Considering his long, illustrious career as an art scholar and museum director, not to mention his generosity in sharing his deep insights with others (including me), I’m puzzled as to why there’s been so little mention of the death last week of Alan Shestack, 81, who retired in 2008 as deputy director and chief curator of the National Gallery, Washington.
His expertise was in 16th-century Netherlandish and German prints and drawings. So why was he gazing at two American modernist paintings in the image posted to accompany a tribute to him that appeared last week (too fleetingly) on the website of the last of the three museums that he directed—the Museum of Fine Arts Boston?
The answer (not explained in the MFA’s posting) is that the paintings were part of the Lane Collection, which Shestack was instrumental in acquiring for the Museum of Fine Arts Boston, according the eulogy published on the museum’s website (but now mysteriously vanished) by the museum’s current director, Matthew Teitelbaum,
With the BMFA’s permission, I have created my own link to the text (which its spokesperson provided to me) of the unaccountably removed tribute that I had seen in the “Director’s Message” of a few days ago (now supplanted by a different message). That was the first notification I had seen about Shestack’s passing.
Alan was a museum-hopper, having served as director of the Yale University Art Gallery, 1971-1985; director, Minneapolis Institute of Art, 1985-1987; director, MFA Boston, 1987-1993; and deputy director, National Gallery from 1994 until his 2008 retirement.
There was another museum directorship that he had accepted before reneging on that commitment—the Art Institute of Chicago. The late journalist Karl Meyer told that tangled tale in his book, The Art Museum: Power, Money, Ethics:
In 1977, Alan Shestack, 39-year-old director of the Yale Art Gallery, was invited to serve as director of the Art Institute of Chicago—and accepted. As head of the Association of the Art Museum Directors’ policy committee, he had opposed dual leadership of museums, and had misgivings about having consented to serve under a paid president.
After looking further into the particular division of authority and its implications, he withdrew his acceptance [emphasis added], deciding to remain at Yale. Personal considerations [the official explanation] may have played a part, but the rejection of the prestigious directorship by an able and energetic young scholar can be taken as an augury of what the dual arrangement could mean: that museums will have to settle for second-rate directors—and second-rate professional standards.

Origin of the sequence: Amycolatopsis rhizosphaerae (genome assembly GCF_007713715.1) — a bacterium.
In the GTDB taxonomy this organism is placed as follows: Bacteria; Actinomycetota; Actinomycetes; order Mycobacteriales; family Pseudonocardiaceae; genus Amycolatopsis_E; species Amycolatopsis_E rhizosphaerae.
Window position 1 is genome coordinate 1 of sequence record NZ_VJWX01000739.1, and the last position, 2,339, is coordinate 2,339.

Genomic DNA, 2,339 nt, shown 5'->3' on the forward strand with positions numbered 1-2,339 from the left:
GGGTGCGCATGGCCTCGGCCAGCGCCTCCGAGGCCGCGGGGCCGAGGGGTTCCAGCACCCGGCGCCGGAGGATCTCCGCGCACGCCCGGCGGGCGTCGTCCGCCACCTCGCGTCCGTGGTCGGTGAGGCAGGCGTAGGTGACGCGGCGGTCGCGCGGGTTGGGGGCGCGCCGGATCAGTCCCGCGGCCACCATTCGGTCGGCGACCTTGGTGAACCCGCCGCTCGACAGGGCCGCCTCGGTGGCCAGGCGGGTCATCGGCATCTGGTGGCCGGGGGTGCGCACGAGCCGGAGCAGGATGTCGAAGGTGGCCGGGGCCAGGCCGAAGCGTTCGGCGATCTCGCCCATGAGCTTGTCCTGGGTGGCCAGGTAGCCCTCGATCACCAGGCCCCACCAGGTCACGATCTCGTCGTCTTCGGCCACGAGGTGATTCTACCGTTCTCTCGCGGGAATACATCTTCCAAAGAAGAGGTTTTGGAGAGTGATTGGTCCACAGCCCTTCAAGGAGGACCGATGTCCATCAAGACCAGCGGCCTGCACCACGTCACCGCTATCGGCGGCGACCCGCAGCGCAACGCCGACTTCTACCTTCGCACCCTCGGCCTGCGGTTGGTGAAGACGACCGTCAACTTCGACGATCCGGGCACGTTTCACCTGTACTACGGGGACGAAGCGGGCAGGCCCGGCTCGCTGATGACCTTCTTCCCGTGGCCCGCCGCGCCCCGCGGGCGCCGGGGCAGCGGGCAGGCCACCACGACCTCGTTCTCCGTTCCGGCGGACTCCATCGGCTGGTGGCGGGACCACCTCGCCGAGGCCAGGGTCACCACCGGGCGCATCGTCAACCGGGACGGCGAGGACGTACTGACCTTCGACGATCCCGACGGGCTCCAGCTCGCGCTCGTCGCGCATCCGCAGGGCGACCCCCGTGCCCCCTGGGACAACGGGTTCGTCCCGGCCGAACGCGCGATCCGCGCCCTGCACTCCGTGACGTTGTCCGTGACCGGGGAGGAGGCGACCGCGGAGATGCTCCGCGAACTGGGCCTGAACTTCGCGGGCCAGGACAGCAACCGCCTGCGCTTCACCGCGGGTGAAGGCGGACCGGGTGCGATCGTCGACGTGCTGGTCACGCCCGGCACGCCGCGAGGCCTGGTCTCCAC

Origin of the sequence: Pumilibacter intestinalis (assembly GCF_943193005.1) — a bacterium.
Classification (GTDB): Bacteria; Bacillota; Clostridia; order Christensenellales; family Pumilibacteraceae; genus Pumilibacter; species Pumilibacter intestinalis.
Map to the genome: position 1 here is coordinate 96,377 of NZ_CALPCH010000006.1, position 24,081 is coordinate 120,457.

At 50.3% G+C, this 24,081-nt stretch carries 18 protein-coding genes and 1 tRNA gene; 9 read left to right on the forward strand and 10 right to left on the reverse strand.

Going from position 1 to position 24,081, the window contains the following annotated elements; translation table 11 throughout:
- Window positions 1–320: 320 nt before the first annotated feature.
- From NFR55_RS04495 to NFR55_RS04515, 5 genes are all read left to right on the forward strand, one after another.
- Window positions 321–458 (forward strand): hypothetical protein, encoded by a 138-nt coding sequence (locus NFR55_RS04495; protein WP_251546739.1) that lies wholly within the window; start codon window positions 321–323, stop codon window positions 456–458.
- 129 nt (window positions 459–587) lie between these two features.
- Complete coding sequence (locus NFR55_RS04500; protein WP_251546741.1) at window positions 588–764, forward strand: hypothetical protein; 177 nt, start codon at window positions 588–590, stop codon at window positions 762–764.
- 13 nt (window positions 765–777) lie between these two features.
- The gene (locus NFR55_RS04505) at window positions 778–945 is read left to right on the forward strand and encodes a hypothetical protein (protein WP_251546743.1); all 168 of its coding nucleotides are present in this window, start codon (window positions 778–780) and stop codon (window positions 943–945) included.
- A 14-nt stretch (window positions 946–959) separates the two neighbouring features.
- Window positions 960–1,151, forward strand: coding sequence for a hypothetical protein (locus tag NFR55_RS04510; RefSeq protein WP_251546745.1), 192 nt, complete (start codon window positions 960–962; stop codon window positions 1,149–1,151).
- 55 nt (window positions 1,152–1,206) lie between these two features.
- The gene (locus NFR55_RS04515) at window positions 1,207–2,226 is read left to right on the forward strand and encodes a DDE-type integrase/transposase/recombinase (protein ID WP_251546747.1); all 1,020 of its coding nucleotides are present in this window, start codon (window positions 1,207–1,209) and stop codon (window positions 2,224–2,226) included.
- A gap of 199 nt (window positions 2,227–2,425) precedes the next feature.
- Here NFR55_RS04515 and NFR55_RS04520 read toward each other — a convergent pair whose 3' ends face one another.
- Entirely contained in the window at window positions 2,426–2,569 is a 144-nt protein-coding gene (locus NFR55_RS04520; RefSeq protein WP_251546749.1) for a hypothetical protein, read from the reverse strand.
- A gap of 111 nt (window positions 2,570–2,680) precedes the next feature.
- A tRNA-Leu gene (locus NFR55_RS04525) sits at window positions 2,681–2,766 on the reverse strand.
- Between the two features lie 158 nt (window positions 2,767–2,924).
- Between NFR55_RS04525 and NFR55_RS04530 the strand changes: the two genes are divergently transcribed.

In conversations with me, Alan was always friendly and forthcoming in sharing his views on professional practices and museum ethics. Indicative of his principled approach was his explanation, quoted by the Washington Post, of his decision to return to Egypt fragments of nine wall paintings, dating from the 15th century B.C. that an MFA curator believed to have been stolen from a destroyed tomb:
I like to think of myself as an ethical person, so we decided to deal directly with the Egyptian government. I told the Egyptians that the pieces of art seemed to have come out illegally.
I had disagreed with one of Shestack’s most high-profile initiatives at the MFA: Although it opened after Malcolm Rogers had succeeded Shestack as director, the Boston museum’s 20-year stint in a satellite facility in Nagoya, Japan, was conceived and planned on Alan’s watch:
Under the terms of the Nagoya agreement (which expired last year and was not renewed), the MFA and Japan’s Nagoya/Boston Museum of Fine Arts organized a series of exhibitions drawn from Boston’s permanent collection in exchange for $50 million from Nagoya, paid over 20 years.
As detailed by Ken Shulman in a Newsweek article published soon after the facility’s 1999 opening, the MFA’s Japan satellite was controversial from the start:
Many Japanese are having second thoughts about the arrangement. When the Boston MFA first floated the idea in 1990, it was running a $3 million deficit, while Nagoya, Japan’s fourth largest city, was flush with cash but desperate for culture. Now the partners have undergone a dramatic reversal of fortunes. Thanks largely to Rogers, who spearheaded a $137 million-capital campaign, the MFA is finally in the black. Meanwhile, Nagoya—like all of Japan—is struggling mightily to recover from its economic crash.
The joint venture was seen as a way to “bring much-needed income to the Boston museum, which [was] operating at a $3 million deficit,” Kirsten Conover wrote in the Christian Science Monitor in 1991, soon after the plan was announced.
I had commented that the preponderance of loans for which Nagoya was shelling out big bucks would likely come from the MFA’s “B” list—works that the museum’s home audience would be less likely to miss than the museum’s top-tier treasures, sweetened by a few highlights that Boston museumgoers would be loath to lose. From what I saw of the initial offerings, that appeared to be the case.
But let’s give the last word to Shestack, as heard in a 2004 talk at the National Gallery. Despite his being “no scholar of Dutch art” and “hardly an expert on Rembrandt,” he decided (with apologies to the NGA’s Dutch paintings expert, Arthur Wheelock Jr.) to speak about his favorite Rembrandts in the museum’s collection.
Shestack is the lead-off speaker in a group of four NGA experts (from 1:20 to 20:30 on the soundbar). Near the end of his comments, you’ll hear Alan enthusiastically expound on the masterpiece that is one of my touchstones whenever I visit the National Gallery—Rembrandt‘s 1659 Self-Portrait: